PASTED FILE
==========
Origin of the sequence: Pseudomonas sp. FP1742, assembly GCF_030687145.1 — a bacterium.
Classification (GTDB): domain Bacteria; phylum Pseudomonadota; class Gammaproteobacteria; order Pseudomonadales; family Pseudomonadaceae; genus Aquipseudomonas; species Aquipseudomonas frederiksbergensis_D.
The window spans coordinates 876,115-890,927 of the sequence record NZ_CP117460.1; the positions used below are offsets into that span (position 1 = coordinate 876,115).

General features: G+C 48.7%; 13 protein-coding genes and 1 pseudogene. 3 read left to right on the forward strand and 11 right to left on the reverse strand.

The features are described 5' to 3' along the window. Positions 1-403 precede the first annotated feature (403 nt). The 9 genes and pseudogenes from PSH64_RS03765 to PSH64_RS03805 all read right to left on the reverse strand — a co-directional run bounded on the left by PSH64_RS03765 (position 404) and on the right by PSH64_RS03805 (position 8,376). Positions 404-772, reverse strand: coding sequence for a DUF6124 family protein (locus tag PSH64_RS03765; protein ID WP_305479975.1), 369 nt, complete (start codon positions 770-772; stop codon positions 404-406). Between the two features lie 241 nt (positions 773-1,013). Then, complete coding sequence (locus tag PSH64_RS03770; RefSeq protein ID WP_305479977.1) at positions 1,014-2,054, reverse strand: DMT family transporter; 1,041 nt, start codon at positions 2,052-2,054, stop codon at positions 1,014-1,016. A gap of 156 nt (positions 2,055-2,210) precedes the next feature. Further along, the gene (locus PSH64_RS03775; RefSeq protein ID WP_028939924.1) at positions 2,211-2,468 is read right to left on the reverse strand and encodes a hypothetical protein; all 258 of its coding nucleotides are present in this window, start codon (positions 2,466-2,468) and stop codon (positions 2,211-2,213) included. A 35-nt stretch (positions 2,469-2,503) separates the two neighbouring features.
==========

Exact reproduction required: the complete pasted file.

Origin of the sequence: Pseudomonas sp. FP1742, assembly GCF_030687145.1 — a bacterium.
Classification (GTDB): domain Bacteria; phylum Pseudomonadota; class Gammaproteobacteria; order Pseudomonadales; family Pseudomonadaceae; genus Aquipseudomonas; species Aquipseudomonas frederiksbergensis_D.
The window spans coordinates 876,115-890,927 of the sequence record NZ_CP117460.1; the positions used below are offsets into that span (position 1 = coordinate 876,115).

General features: G+C 48.7%; 13 protein-coding genes and 1 pseudogene. 3 read left to right on the forward strand and 11 right to left on the reverse strand.

The features are described 5' to 3' along the window. Positions 1-403 precede the first annotated feature (403 nt). The 9 genes and pseudogenes from PSH64_RS03765 to PSH64_RS03805 all read right to left on the reverse strand — a co-directional run bounded on the left by PSH64_RS03765 (position 404) and on the right by PSH64_RS03805 (position 8,376). Positions 404-772, reverse strand: coding sequence for a DUF6124 family protein (locus tag PSH64_RS03765; protein ID WP_305479975.1), 369 nt, complete (start codon positions 770-772; stop codon positions 404-406). Between the two features lie 241 nt (positions 773-1,013). Then, complete coding sequence (locus tag PSH64_RS03770; RefSeq protein ID WP_305479977.1) at positions 1,014-2,054, reverse strand: DMT family transporter; 1,041 nt, start codon at positions 2,052-2,054, stop codon at positions 1,014-1,016. A gap of 156 nt (positions 2,055-2,210) precedes the next feature. Further along, the gene (locus PSH64_RS03775; RefSeq protein ID WP_028939924.1) at positions 2,211-2,468 is read right to left on the reverse strand and encodes a hypothetical protein; all 258 of its coding nucleotides are present in this window, start codon (positions 2,466-2,468) and stop codon (positions 2,211-2,213) included. A 35-nt stretch (positions 2,469-2,503) separates the two neighbouring features.